Wednesday, December 9, 2009

Biointensive Principles: Composting

More Ecology Action workshop photos from the composting class.

Start with about 4 ft. x 4 ft. of soil that has been loosened a bit, down to 12 inches if possible. They also recommend a layer of thicker sticks/branches on the bottom of the pile to help with drainage and air circulation.

A layer of dried, mature (i.e., carbon-rich) material.

Each layer gets watered after it's put down.

A layer of green, immature material.

More water.

And, a layer of soil. Repeat until the pile is about 3 or 4 ft. high, stick a compost thermometer in it, keep it moist but not soggy, and turn it in a few weeks. Then it sits around until it's ready for use. It's a slower, colder method, as opposed to the black plastic compost tumblers that heat everything up quickly and make compost in a month or so, but this way keeps the beneficial soil microbes that thrive at lower temperatures happy and healthy.

Friday, December 4, 2009

Biointensive Principles: Double-digging

A few photos from the double-digging demonstration at the 3-day workshop last month. Sometime during the weekend, someone said something like, "People hear 'Biointensive' and say, oh, that's the method where you double-dig. You all need to remember that there's more to it than that". True, but this is where it all starts...after the planning and calculating and calendars, that is...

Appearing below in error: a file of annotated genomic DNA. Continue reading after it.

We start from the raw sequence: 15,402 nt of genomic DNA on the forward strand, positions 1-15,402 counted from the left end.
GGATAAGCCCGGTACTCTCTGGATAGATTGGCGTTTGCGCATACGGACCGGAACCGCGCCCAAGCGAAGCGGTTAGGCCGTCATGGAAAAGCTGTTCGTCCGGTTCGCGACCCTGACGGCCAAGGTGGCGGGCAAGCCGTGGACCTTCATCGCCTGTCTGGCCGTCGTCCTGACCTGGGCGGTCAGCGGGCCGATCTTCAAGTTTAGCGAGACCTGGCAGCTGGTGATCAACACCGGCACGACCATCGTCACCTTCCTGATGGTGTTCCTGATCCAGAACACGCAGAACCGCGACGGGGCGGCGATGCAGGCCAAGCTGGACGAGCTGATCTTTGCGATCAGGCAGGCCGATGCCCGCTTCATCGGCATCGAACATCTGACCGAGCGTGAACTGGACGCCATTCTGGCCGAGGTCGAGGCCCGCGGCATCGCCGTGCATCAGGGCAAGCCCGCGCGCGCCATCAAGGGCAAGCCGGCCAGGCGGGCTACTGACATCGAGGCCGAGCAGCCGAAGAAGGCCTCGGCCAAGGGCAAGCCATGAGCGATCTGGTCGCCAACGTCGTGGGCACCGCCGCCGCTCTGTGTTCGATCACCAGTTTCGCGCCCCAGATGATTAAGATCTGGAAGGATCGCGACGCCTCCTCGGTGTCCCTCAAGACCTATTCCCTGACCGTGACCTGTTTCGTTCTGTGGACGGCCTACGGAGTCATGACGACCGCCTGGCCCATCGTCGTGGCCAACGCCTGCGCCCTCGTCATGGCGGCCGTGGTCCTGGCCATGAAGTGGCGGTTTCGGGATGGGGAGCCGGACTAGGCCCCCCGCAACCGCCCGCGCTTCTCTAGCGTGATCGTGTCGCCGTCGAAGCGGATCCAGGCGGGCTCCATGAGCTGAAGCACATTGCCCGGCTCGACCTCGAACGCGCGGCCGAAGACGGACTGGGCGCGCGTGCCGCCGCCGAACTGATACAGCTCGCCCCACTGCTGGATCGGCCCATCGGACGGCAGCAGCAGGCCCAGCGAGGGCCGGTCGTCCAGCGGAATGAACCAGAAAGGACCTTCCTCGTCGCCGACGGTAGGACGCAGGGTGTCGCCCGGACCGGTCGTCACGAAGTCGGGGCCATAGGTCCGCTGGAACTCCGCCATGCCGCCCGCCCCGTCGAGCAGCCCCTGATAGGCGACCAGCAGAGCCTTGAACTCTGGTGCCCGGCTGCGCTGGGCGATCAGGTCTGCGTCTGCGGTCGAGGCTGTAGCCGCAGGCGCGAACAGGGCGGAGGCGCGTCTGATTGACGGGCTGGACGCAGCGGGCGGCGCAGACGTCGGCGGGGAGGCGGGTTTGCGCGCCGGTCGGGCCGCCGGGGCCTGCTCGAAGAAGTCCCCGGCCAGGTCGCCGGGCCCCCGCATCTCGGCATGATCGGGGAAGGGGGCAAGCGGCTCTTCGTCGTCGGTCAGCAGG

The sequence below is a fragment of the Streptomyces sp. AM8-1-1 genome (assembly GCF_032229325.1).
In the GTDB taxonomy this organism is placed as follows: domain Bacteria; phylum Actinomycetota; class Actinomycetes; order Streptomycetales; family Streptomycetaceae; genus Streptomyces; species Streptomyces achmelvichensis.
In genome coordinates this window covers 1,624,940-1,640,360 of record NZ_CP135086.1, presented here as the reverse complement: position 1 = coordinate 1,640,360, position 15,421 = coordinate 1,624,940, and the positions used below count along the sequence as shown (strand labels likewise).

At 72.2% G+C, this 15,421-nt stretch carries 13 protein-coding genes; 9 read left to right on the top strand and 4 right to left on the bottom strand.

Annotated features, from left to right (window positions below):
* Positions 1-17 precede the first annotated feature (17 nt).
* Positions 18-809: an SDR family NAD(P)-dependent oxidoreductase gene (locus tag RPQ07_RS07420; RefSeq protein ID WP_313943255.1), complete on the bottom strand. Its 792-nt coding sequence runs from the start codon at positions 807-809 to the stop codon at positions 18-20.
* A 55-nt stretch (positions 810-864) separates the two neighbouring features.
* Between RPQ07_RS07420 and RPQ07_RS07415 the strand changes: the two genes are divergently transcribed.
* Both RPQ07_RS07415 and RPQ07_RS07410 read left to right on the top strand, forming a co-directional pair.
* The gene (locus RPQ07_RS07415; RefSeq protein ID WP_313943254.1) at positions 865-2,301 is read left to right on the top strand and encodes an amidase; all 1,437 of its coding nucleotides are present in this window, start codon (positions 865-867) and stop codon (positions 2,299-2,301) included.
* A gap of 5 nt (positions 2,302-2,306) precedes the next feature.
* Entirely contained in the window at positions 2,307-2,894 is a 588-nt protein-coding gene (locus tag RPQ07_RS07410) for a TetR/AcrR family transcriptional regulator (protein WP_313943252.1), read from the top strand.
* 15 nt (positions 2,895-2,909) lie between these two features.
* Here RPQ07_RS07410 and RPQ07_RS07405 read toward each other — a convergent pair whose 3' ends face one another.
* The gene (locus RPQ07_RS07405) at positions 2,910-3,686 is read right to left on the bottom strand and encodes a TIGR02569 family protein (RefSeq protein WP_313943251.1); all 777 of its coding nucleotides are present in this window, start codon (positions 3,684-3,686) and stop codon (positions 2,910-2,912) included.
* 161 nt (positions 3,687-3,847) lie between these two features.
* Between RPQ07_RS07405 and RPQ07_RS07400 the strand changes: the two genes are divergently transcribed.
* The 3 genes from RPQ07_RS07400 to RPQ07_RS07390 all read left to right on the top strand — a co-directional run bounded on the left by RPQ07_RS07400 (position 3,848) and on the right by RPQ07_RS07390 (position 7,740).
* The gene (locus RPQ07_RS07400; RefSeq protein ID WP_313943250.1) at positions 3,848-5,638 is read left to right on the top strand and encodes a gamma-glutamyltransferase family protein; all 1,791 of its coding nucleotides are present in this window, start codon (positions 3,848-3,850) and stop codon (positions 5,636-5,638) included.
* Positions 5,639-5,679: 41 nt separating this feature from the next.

John Jeavons beginning the demonstration. He's standing on a digging board to distribute his weight over a larger area so the soil doesn't get compacted.

We should be able to balance easily and understand where our center of gravity is, in order to use the least amount of energy to the greatest effect. Acrobatics encouraged, but not required.

The spade takes a bite out of the soil, about 12 inches down...

...and the soil is moved to the other side of the trench.

Then you position the spading fork on the lower level of the trench...

...sink it another 12 inches (or as far as it goes)...

...and wiggle it around to loosen the soil.

Repeat for the length of the bed, 20 or 25 ft. Take breaks. Breathe deeply. Think happy growing thoughts, and say hello to all the earthworms you turn up as you go along.